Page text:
Credit Suisse Chairman Resigns Apologizes for Breaking Swiss Covid Rules

Only nine months after being hired as the Chairman of Credit Suisse, Horta-Osorio blows it with mindless disregard. 

As he says in his own words: “I regret that a number of my personal actions have led to difficulties for the bank and compromised my ability to represent the bank internally and externally,” Antonio Horta-Osorio said in the statement. “I therefore believe that my resignation is in the interest of the bank and its stakeholders at this crucial time.” 

Another way to say “personal actions” is to say choices or decisions. Humans can make them to a degree not available to any other living creature. It is a gift of life that we can do so, but is obviously from this story, also a potential curse, depending…The question is, how can a person at Antonio’s level, in a sensitive role at a sensitive time and with all eyes upon him, be so cavalier or “mindless,” to make the choices he did??? As the King said to Anna, “Its a puzzlement! 

Antonio must have thought that the rules applied to everyone but him. There’s no other way to explain it. He certainly did not subscribe to the notion that what goes around, does come around. Maybe for others, but not for him! Even though many is the time he has said those words about some other person’s downfall, only to turn around and make these  bone-headed moves. Pity for him! I wonder if he even makes that connection, or just racks it up to unfairness, or bad luck. 

But to not be so judgmental and harsh, the fact is we all to a greater os lessor degree, forget and make decisions we may later regret. Why is that? One reason is that we’re not properly taught that the fundamental law of all nature and science is the “Law of Cause & Effect.” In other words, What Goes Around Comes Around!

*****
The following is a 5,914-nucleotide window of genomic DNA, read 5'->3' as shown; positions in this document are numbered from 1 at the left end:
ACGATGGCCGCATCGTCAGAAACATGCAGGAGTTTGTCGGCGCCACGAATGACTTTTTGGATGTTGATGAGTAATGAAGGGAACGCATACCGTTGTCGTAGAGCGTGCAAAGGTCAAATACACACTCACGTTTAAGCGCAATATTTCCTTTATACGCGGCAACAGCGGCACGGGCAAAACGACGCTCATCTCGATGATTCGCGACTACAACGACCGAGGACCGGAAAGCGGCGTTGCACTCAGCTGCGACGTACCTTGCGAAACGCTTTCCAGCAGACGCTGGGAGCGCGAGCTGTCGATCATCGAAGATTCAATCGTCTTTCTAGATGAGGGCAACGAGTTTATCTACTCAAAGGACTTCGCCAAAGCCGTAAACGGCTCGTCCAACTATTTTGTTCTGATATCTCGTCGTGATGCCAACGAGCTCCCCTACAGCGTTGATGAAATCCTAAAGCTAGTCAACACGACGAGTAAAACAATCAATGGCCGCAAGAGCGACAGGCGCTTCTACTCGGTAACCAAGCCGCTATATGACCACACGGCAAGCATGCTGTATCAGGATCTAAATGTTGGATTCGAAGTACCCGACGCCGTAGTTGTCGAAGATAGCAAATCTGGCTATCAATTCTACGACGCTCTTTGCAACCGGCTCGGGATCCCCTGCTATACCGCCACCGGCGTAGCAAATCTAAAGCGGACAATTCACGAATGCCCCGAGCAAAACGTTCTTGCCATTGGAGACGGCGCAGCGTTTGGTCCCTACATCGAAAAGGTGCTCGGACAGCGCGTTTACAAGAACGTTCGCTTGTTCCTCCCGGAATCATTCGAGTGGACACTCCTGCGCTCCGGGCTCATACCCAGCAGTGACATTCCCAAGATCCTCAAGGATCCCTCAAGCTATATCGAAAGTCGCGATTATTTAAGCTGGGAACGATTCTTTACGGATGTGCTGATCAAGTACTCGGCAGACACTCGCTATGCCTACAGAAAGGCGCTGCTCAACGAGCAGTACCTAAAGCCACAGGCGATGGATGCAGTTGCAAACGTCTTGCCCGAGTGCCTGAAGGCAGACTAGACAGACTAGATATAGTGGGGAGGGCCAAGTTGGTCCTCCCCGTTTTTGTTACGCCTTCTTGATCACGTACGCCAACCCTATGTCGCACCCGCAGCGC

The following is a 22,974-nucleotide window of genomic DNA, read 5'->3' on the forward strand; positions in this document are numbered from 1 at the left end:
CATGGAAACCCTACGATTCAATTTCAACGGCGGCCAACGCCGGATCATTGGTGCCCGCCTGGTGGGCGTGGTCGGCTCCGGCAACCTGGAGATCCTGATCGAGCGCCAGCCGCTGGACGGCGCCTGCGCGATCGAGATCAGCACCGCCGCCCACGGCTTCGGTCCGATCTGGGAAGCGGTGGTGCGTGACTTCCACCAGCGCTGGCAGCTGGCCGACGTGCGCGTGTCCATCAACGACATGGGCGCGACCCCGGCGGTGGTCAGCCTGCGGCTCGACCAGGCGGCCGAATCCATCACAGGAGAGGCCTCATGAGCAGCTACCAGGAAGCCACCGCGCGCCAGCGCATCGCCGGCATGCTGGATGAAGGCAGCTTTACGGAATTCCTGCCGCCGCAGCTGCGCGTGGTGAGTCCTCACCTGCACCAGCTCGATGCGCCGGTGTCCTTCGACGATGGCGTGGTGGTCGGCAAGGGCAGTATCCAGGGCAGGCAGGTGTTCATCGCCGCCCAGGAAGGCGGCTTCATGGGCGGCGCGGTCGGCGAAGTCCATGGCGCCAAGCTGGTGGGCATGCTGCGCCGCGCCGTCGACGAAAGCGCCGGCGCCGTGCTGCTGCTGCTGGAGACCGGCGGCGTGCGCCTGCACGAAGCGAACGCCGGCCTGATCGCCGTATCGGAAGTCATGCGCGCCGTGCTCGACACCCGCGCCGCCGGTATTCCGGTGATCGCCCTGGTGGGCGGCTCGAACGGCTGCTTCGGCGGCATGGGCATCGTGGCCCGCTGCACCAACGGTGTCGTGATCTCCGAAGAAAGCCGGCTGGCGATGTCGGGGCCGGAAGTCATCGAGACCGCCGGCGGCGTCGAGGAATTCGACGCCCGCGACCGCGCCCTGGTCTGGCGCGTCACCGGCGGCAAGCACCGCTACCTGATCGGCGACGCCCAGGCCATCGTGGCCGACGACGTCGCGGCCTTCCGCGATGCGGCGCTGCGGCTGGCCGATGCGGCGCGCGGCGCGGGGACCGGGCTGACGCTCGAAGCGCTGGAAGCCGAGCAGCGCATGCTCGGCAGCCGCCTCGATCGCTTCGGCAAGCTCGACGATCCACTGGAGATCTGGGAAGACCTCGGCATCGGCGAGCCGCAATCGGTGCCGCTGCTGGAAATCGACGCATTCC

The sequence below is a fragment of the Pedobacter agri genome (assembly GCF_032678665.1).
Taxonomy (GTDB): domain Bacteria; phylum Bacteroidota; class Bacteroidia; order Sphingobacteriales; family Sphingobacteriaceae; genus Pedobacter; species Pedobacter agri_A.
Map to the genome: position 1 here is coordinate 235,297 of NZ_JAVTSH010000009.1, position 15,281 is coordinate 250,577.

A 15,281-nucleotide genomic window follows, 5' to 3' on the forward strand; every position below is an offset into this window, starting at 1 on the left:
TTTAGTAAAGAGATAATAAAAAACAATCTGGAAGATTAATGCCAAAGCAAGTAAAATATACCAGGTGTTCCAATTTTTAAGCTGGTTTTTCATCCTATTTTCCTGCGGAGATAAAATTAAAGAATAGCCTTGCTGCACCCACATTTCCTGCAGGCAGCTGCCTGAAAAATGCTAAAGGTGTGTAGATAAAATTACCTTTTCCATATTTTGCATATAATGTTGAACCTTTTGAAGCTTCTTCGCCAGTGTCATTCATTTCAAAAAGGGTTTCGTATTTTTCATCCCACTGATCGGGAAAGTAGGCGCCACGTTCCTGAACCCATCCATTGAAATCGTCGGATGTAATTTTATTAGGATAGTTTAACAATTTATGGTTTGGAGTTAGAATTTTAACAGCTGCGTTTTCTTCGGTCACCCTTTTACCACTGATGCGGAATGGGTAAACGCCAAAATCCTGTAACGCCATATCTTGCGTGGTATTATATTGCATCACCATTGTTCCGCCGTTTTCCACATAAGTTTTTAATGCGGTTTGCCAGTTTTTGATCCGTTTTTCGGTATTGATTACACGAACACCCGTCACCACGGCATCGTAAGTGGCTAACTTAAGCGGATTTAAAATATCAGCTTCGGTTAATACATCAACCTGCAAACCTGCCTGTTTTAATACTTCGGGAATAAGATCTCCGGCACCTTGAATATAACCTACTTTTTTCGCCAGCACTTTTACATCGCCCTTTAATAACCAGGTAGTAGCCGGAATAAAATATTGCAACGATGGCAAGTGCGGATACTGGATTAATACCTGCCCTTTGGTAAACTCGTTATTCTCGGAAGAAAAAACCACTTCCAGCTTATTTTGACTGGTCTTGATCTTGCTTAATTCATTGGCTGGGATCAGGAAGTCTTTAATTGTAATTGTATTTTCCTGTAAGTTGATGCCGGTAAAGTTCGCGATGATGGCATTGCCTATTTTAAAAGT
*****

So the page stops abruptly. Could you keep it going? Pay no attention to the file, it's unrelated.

“Hey! You mean that’s really true?”

Credit Suisse Chairman Resigns, Apologizes for Breaking Swiss Covid Rules

  • Swiss banking giant appoints Lehmann to replace Horta-Osorio
  • Horta-Osorio broke quarantine rules by leaving isolation early


Credit Suisse Group AG’s Chairman Antonio Horta-Osorio resigned after just nine months in the role, following a series of missteps including reported breaches of Swiss and U.K. quarantine rules that eroded confidence in his leadership.

His departure follows an investigation commissioned by the board, Zurich-based Credit Suisse said in a statement Monday. The bank named board member Axel P. Lehmann as Horta-Osorio’s replacement, effective immediately.

The sudden exit follows a disastrous year at Credit Suisse, in which the twin scandals of Greensill Capital and Archegos Capital Management cost the bank more than $5 billion and slashed the stock by a fifth. The former Lloyds Banking Group Plc chief executive officer had joined the bank with a mandate to repair the damage and revamp the risk-taking culture at the Swiss lender.

Day Two Of The World Economic Forum (WEF) 2020
Antonio Horta-Osorio
Photographer: Simon Dawson/Bloomberg

Details of Horta-Osorio’s quarantine breaches first emerged little more than a month ago, revealing that he had returned to Switzerland from the U.K. on Nov. 28 and left for the Iberian peninsula before a mandated 10-day period of quarantine was over.

The bank at the time said it “regretfully acknowledged” that Horta-Osorio breached quarantine rules by leaving Switzerland before his period of isolation was over.

An apparent earlier quarantine break, in July 2021, emerged in the course of an internal investigation into the Swiss breach. The executive had visited the Wimbledon tennis finals in London during that month, in contravention of U.K. Covid regulations at the time, Reuters reported.